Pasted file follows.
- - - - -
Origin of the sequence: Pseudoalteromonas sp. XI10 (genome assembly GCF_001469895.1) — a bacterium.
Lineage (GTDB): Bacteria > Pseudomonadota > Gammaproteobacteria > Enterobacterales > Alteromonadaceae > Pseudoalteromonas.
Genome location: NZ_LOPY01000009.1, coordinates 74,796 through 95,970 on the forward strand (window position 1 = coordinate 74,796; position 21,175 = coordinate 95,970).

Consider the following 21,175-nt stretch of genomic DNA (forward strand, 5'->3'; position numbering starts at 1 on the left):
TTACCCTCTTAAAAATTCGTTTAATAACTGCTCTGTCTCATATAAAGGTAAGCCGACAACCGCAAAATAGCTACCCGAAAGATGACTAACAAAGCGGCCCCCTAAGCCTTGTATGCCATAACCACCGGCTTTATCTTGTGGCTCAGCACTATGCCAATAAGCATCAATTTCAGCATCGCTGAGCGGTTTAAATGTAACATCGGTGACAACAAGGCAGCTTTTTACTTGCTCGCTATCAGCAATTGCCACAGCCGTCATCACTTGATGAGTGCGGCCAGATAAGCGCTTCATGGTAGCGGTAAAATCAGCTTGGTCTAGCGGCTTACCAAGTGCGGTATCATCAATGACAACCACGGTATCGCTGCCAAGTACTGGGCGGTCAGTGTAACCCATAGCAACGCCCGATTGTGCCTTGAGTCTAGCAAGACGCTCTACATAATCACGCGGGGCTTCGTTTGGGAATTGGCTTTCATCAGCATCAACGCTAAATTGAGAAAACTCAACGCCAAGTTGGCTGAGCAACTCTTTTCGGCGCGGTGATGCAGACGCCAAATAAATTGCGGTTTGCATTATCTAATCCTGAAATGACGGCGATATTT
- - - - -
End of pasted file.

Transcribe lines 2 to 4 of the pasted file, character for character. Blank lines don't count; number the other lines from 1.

Lineage (GTDB): Bacteria > Pseudomonadota > Gammaproteobacteria > Enterobacterales > Alteromonadaceae > Pseudoalteromonas.
Genome location: NZ_LOPY01000009.1, coordinates 74,796 through 95,970 on the forward strand (window position 1 = coordinate 74,796; position 21,175 = coordinate 95,970).

Consider the following 21,175-nt stretch of genomic DNA (forward strand, 5'->3'; position numbering starts at 1 on the left):